As mentioned at the outset of this issue, I had AES install the digital board on my IC-2200H two-meter mobile radio so that I could try the digital voice mode and especially the evolving D-STAR network. D-STAR development reminds me of the early packet radio phenomenon back in the early '80s. A few tinkerers exploded into an enormous fireball of activity across the country. I think we have lit the D-STAR fuse and it is the "Next Big Thing." I wanted to get in early, just like I did with packet. (I put up the first PBBS in Connecticut back in the day).

There are four basic pieces of programming to start with: "My Call" (K1CE), "Your Call" (the call sign of the station you want to communicate with), "Repeater Call 1" (your local digital repeater and Internet gateway into the nationwide network), and "Repeater Call 2" (the distant, network-linked repeater that is the local repeater of the end user you want to talk to). With this programming done, it is a simple matter of pushing the talk button on your microphone and communicating with the other station in almost the same manner as you would in a traditional FM set-up.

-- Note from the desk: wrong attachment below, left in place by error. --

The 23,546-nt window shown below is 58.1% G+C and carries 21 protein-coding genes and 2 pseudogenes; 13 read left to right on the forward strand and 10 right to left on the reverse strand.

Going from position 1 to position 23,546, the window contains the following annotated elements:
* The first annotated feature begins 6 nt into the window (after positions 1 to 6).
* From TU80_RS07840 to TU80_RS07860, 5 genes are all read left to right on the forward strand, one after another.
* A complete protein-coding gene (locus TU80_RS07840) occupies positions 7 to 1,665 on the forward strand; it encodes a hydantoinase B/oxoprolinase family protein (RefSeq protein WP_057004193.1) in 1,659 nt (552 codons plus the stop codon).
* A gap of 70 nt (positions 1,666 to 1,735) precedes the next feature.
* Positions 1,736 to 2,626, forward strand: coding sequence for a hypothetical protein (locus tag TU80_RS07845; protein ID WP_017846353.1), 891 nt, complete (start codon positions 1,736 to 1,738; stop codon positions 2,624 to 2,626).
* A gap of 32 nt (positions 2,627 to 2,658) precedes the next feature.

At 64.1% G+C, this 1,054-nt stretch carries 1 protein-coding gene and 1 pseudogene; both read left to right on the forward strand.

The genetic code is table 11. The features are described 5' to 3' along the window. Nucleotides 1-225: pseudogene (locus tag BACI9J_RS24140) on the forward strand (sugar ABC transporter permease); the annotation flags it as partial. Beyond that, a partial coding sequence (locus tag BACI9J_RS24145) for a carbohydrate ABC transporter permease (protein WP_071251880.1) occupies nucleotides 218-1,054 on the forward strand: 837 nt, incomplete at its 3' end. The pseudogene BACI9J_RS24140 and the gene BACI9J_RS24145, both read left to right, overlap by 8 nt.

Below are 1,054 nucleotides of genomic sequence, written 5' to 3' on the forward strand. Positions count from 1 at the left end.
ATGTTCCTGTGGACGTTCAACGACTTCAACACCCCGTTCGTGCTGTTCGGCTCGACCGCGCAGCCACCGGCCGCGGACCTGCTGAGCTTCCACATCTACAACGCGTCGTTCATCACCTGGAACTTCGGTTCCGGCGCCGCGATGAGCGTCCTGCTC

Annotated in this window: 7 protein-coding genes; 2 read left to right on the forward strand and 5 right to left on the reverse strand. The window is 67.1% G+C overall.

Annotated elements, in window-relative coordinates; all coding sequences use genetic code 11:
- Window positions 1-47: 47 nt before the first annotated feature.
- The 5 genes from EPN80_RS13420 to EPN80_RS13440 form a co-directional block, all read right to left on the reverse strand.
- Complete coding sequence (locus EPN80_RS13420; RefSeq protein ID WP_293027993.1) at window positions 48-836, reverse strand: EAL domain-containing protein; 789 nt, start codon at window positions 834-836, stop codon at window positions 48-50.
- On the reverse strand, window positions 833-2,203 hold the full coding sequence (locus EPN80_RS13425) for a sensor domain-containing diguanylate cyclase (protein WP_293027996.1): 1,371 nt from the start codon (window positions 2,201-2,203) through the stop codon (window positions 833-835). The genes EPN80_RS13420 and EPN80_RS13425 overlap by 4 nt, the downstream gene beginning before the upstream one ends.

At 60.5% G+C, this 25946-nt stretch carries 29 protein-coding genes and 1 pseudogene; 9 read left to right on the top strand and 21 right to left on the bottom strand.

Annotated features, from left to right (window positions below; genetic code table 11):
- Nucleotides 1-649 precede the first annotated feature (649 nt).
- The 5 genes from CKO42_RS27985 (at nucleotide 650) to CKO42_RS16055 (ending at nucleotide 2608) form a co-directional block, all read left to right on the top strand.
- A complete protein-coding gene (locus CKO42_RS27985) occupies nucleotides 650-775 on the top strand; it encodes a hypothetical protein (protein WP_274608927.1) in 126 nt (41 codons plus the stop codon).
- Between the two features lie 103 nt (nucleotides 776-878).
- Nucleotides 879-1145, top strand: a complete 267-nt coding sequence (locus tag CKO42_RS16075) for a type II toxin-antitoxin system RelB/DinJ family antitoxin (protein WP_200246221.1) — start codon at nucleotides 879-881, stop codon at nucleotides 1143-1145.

On my very first contact, I almost fell out of my chair at the unbelievable audio quality. It was one of those "first times" in ham radio that you never forget, like your First Contact, your First DX, your First Space Shuttle Contact, etc. There is absolutely zero noise on the audio, and voice sounds are of high fidelity. It was a joy to operate digital voice purely for the audio quality experience alone. (It was also nice to pick up a couple of new ham friends who were already devotees, like Mike Lee, WB6RTH).

A repeater/gateway system is soon to be operational here in the county, and I can't wait to try my new digital voice capabilities on some long-haul D-STAR circuits. I'll report back with my discoveries next month. In the meantime, check out these D-STAR resources that I've found so far: D-STAR Users.org and ICOM D-STAR Page. See you next month! 73, Rick K1CE